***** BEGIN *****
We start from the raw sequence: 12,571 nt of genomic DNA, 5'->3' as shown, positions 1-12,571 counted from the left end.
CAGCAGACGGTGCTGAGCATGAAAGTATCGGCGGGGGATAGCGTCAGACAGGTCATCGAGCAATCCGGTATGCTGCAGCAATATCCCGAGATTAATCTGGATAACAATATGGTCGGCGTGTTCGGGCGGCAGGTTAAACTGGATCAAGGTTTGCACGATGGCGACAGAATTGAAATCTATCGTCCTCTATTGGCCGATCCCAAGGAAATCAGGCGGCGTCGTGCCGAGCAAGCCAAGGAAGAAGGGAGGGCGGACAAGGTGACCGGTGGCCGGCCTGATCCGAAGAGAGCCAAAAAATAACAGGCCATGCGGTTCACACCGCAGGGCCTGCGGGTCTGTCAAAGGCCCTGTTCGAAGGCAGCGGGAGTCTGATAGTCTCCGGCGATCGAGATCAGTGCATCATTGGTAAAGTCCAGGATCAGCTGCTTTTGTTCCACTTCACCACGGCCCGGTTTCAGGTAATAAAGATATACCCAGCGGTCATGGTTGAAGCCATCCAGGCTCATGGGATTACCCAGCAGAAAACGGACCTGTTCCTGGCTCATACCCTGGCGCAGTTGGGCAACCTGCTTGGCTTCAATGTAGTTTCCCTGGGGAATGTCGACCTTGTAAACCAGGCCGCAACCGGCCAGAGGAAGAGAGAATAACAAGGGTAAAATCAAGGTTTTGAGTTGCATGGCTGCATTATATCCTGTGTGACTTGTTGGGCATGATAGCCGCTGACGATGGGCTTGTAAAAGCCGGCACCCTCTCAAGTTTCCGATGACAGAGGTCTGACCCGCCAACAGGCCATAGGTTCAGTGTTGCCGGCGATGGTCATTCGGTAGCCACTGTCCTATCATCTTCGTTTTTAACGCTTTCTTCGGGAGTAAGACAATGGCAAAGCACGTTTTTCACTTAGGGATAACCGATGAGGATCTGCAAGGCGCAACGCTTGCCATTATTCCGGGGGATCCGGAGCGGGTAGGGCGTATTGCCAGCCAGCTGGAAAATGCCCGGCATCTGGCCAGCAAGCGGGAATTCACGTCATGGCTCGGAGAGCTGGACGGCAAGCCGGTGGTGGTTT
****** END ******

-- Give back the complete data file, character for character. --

We start from the raw sequence: 12,571 nt of genomic DNA, 5'->3' as shown, positions 1-12,571 counted from the left end.
CAGCAGACGGTGCTGAGCATGAAAGTATCGGCGGGGGATAGCGTCAGACAGGTCATCGAGCAATCCGGTATGCTGCAGCAATATCCCGAGATTAATCTGGATAACAATATGGTCGGCGTGTTCGGGCGGCAGGTTAAACTGGATCAAGGTTTGCACGATGGCGACAGAATTGAAATCTATCGTCCTCTATTGGCCGATCCCAAGGAAATCAGGCGGCGTCGTGCCGAGCAAGCCAAGGAAGAAGGGAGGGCGGACAAGGTGACCGGTGGCCGGCCTGATCCGAAGAGAGCCAAAAAATAACAGGCCATGCGGTTCACACCGCAGGGCCTGCGGGTCTGTCAAAGGCCCTGTTCGAAGGCAGCGGGAGTCTGATAGTCTCCGGCGATCGAGATCAGTGCATCATTGGTAAAGTCCAGGATCAGCTGCTTTTGTTCCACTTCACCACGGCCCGGTTTCAGGTAATAAAGATATACCCAGCGGTCATGGTTGAAGCCATCCAGGCTCATGGGATTACCCAGCAGAAAACGGACCTGTTCCTGGCTCATACCCTGGCGCAGTTGGGCAACCTGCTTGGCTTCAATGTAGTTTCCCTGGGGAATGTCGACCTTGTAAACCAGGCCGCAACCGGCCAGAGGAAGAGAGAATAACAAGGGTAAAATCAAGGTTTTGAGTTGCATGGCTGCATTATATCCTGTGTGACTTGTTGGGCATGATAGCCGCTGACGATGGGCTTGTAAAAGCCGGCACCCTCTCAAGTTTCCGATGACAGAGGTCTGACCCGCCAACAGGCCATAGGTTCAGTGTTGCCGGCGATGGTCATTCGGTAGCCACTGTCCTATCATCTTCGTTTTTAACGCTTTCTTCGGGAGTAAGACAATGGCAAAGCACGTTTTTCACTTAGGGATAACCGATGAGGATCTGCAAGGCGCAACGCTTGCCATTATTCCGGGGGATCCGGAGCGGGTAGGGCGTATTGCCAGCCAGCTGGAAAATGCCCGGCATCTGGCCAGCAAGCGGGAATTCACGTCATGGCTCGGAGAGCTGGACGGCAAGCCGGTGGTGGTTT